I ended up yapping away for so long, and apologized quite a few times for it! She didn’t mind though, saying I was very interesting and that she could have listened to me for hours! I talked about my long road to the lupus diagnosis, some things about my mental illness, and about my possible Asperger’s (self-diagnosed while various doctors and my psychologist agree but don’t necessarily want to “pathologize” it by going down the diagnosis route…) seeing as I was very much talking far too much, so it was a bit relevant there! She began to say “This might be cheeky but…” and I thought, “Oh, God, what crap is she going to come out with?” as though it was going to be something problematic about disability from a non-disabled person. Actually, she explained she has a course going in May where she trains new advocates, and she would like me to come to speak to them to give them a first-hand experience of living with disabilities and some of the problems that people will run into, like public transport access. I was quite flattered! I agreed, and so we will reconnect around April to get it going. I’m not really used to making such an impression on someone in a first meeting, and if I can help new advocates see a point of view they hadn’t considered, that’s great. As I said to the advocate, and she fully agreed with me, even with the best intentions and working in the field of disability advocacy, these people still don’t have a first-hand experience of disability! When I was in there talking about access in some fashion, she stopped and said she hadn’t considered that. (I think it was talking about when even a “low” drop kerb is not flat enough for me to get up on my own in the manual wheelchair, then I’m stuck on a road.)

I’m pretty happy and I’ll be glad to have her help in the assessment and/or appeal, even though they can’t actually add anything themselves; their job is basically to make sure I’m picking everything up, understand what’s going on, that I have said all I want to say, etc. As well, it’s the support aspect of having someone by your side. Medical assessments can be very daunting, and the appeal process definitely is. Knowing that someone is there with you doesn’t make you feel so small on the other side of the panel.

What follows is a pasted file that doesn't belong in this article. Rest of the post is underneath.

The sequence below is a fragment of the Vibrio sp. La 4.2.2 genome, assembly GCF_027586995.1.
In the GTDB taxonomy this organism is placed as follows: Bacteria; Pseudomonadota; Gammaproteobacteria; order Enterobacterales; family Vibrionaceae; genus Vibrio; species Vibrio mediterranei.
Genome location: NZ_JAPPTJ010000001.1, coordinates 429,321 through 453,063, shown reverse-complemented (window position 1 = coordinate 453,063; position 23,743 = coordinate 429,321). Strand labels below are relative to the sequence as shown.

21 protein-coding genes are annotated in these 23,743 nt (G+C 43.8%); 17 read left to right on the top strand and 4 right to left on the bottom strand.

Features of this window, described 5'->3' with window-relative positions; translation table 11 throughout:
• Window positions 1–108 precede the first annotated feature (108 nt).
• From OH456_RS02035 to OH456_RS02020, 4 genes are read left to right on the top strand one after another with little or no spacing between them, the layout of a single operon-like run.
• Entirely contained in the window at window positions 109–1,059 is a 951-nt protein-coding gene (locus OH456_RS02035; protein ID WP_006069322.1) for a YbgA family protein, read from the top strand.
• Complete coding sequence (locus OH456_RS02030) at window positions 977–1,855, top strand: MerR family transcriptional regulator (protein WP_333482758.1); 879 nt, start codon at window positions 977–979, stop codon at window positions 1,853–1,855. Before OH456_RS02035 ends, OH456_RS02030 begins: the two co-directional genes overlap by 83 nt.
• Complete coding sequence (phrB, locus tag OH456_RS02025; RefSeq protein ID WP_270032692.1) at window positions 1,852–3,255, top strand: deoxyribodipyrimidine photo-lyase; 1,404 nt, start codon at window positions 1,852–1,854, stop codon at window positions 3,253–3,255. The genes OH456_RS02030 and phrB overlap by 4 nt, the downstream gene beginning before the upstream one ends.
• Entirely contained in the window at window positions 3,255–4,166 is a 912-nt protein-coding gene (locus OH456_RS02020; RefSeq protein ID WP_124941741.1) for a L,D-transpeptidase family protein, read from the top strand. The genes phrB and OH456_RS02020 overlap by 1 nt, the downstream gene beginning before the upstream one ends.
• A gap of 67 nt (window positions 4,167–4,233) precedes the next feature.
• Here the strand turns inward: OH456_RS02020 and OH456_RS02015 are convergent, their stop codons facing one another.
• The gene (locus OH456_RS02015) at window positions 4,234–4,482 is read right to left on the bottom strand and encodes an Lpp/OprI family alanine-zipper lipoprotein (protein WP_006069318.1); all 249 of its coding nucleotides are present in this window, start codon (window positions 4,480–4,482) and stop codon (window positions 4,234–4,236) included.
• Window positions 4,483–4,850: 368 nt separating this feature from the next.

Inaccessible bus service

So, I’ve been building up to this post for a while now, since the local bus company in my town thought it appropriate to exchange an intercity bus link between two hospitals, a spacious bus with a low step onto it and with multiple spaces for wheelchairs, Zimmer frames etc., to a barely accessible coach with only two accessible downstairs seats, stairs about a foot high each to get upstairs, when it’s a service that only runs once an hour.

Since I started volunteering with RNIB in the hospital in the next city, I’ve used the intercity hospital link bus every week to commute. It was so convenient for various reasons; my local hospital is just up the hill for me, so it’s not far to go to the bus stop; there’s enough space for me to stay in my wheelchair if I want and also for others in chairs or with frames or buggies and so on; getting on and off the bus was easy for me as it was a low step, so I could get out of my chair and gently bump it up, or stay in it and have my sister or mum (if they have dropped me off) or the driver get me on. It stops at the hospital in the next city so I don’t have to travel far to get into the department. For a few weeks, it was absolutely ideal.

One day my mum took me up and it was a different bus there altogether. Instead of the style of the local city buses, it was a double-decker coach with a different route code on it. I asked Mum to ask the driver if he was replacing the hospital link that day and he informed us that it didn’t exist anymore. Basically, a coach service with a route throughout most of Scotland had been changed to include this route. The company has lauded the coaches because they have better Wifi and comfy chairs… Yes, the seats are much comfier, I’ll grant, but I’d rather have a bus I can access rather than a padded seat… And I say this as someone with impacting hip joints that give me a lot of pain on sitting down!